The protection device of FIG. 1, however, uses field oxide or LOCOS isolation 21 between active areas. Currently, LOCOS isolation is being replaced with shallow trench isolation. Shallow trench isolation (STI) can require less surface area and thus allow for tighter densities on an integrated circuit. Unfortunately, when the LOCOS isolation of the device of FIG. 1 is replaced with shallow trench isolation, which extends deeper into the substrate surface, the holding voltage and trigger current of the lateral SCR both increase. This is due to the fact that the trench isolation interferes with the surface conduction of the lateral SCR. This can result in the trigger nMOS portion of the device of FIG. 1 failing before the lateral SCR is fully on or a high on-resistance for the SCR. The ESD failure threshold of the LVTSCR with trench isolation is approximately 1000 V for a 50 micron wide device compared to greater than 3000 V for a LOCOS isolated device.

SUMMARY OF THE INVENTION

A protection device for trench isolated technologies is disclosed herein. The protection device includes a lateral SCR that incorporates a triggering MOS transistor gate to lower the triggering voltage of the protection device. One terminal of the lateral SCR is separated from the triggering MOS transistor gate (and any associated source/drain regions) by an isolating transistor gate rather than by trench isolation. By using the isolating transistor gate for isolation instead of trench isolation, the surface conduction of the lateral SCR in unimpeded.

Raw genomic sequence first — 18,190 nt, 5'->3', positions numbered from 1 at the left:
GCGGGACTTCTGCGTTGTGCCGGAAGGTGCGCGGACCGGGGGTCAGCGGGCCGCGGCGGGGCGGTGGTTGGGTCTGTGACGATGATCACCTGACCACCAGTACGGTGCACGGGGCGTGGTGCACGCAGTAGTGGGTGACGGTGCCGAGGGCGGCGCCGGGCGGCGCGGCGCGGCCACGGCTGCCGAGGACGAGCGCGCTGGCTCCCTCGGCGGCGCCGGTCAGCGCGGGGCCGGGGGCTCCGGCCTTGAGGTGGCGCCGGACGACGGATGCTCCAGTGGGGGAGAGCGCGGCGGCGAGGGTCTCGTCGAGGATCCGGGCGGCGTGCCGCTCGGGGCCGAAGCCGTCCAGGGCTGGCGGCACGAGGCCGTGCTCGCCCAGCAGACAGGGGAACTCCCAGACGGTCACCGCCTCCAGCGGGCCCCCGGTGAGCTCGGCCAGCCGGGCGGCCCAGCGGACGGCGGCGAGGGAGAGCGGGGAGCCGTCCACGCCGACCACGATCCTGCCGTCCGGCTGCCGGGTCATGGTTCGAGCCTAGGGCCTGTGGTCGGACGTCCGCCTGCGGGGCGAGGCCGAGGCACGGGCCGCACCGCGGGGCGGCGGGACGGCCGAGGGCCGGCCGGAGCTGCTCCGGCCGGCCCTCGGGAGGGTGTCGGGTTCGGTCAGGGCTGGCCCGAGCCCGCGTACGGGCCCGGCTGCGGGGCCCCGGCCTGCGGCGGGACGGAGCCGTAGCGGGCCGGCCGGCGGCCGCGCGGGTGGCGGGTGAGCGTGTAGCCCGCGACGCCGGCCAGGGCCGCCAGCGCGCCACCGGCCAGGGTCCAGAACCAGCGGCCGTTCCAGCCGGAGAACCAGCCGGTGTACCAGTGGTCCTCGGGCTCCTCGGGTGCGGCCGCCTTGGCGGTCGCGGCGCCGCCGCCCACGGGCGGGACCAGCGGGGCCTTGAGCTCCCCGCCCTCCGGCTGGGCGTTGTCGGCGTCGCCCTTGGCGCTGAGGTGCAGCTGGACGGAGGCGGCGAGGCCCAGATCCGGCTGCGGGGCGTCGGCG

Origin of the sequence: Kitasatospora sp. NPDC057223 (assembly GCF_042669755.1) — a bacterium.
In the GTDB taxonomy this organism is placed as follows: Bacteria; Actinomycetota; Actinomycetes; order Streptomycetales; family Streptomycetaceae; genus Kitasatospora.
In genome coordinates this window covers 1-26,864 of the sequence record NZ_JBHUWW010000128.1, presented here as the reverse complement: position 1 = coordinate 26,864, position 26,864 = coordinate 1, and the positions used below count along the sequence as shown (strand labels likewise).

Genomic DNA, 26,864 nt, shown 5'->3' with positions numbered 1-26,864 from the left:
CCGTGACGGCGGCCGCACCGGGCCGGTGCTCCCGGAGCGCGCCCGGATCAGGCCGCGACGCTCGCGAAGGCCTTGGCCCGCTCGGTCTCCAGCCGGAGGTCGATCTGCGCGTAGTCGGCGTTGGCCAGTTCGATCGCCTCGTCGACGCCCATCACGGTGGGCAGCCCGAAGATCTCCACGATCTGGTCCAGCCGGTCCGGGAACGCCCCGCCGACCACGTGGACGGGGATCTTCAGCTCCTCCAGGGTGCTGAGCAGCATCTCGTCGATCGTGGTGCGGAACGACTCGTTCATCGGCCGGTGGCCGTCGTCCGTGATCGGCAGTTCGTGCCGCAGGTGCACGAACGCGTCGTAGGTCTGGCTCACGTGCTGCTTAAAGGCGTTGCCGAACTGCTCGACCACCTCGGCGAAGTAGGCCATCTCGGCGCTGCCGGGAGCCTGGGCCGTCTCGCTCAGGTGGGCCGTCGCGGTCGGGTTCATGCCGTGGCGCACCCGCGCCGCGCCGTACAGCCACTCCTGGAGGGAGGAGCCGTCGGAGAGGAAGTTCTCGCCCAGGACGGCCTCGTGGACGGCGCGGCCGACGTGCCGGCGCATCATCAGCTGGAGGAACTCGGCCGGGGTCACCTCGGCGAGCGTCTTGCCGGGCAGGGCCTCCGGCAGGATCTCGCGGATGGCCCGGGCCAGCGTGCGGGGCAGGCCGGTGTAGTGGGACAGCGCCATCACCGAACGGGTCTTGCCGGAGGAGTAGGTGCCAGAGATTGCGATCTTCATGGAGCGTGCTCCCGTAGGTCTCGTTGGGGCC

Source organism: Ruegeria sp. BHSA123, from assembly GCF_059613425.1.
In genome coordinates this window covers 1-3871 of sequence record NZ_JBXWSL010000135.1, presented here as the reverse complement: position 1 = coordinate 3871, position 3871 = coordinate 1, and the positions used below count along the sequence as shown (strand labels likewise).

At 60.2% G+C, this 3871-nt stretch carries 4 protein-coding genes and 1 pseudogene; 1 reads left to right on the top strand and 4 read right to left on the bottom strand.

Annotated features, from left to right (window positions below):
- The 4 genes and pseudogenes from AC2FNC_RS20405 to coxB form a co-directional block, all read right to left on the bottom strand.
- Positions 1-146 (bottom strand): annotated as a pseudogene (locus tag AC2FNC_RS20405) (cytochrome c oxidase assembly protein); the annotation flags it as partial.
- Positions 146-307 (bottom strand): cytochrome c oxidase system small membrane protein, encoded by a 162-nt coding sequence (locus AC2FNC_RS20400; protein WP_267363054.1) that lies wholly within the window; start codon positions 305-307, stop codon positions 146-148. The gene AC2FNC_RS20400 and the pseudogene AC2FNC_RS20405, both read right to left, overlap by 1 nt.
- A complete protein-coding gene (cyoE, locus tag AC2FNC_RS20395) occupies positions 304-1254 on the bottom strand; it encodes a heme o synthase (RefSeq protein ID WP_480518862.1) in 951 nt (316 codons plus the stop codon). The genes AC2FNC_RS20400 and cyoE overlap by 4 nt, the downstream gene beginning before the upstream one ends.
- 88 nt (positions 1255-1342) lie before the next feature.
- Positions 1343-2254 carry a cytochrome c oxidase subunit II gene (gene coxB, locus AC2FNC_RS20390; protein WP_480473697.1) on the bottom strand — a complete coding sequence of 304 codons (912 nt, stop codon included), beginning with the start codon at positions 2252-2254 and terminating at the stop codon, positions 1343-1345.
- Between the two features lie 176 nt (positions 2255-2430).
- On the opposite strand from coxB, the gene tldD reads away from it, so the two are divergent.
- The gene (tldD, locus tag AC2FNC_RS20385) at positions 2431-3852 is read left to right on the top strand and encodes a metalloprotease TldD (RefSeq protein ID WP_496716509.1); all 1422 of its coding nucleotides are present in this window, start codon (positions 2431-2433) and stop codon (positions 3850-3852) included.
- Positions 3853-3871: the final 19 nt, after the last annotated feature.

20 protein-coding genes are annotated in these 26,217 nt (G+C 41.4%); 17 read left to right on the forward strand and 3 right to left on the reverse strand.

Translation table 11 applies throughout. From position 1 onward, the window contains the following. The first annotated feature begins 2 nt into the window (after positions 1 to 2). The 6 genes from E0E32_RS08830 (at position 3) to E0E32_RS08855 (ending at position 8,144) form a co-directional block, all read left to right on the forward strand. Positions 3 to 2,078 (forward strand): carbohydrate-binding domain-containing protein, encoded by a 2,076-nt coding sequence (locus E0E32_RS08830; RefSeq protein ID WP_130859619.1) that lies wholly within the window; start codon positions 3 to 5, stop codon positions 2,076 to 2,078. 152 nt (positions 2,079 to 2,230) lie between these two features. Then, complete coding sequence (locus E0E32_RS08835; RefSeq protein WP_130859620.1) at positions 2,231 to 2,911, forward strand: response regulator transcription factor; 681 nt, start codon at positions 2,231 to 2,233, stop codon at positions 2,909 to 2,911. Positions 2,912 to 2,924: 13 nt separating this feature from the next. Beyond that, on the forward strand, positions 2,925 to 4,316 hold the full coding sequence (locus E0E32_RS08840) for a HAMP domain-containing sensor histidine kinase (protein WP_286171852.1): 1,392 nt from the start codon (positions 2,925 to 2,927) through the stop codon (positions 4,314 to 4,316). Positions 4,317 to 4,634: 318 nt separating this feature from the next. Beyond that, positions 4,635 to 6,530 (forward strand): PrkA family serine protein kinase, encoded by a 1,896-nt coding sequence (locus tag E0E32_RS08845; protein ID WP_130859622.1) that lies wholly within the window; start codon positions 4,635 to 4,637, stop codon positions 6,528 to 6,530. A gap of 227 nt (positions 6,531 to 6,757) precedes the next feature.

An advantage of the invention is providing a lateral SCR structure for ESD protection in trench isolated technologies.

Another advantage of the invention is providing a lateral SCR structure for ESD protection in trench isolated technologies having increased protection levels over the prior art.

Another advantage of the invention is providing a lateral SCR structure for ESD protection in trench isolated technologies that has similar operating characteristics as that for LOCOS isolated technologies.

These and other advantages will be apparent to those of ordinary skill in the art having reference to the specification in conjunction with the drawings.

BRIEF DESCRIPTION OF THE DRAWINGS

In the drawings:

FIG. 1 is a cross-sectional diagram of a prior art lateral SCR for LOCOS isolated technologies;

FIG. 2 is a cross-sectional diagram of a lateral SCR for trench isolated technologies according to the invention;

FIG. 3 is a cross-sectional diagram of a first alternative embodiment to the lateral SCR according to the invention; and

FIG. 4 is a cross-sectional diagram of a second alternative embodiment to the lateral SCR of FIG. 2.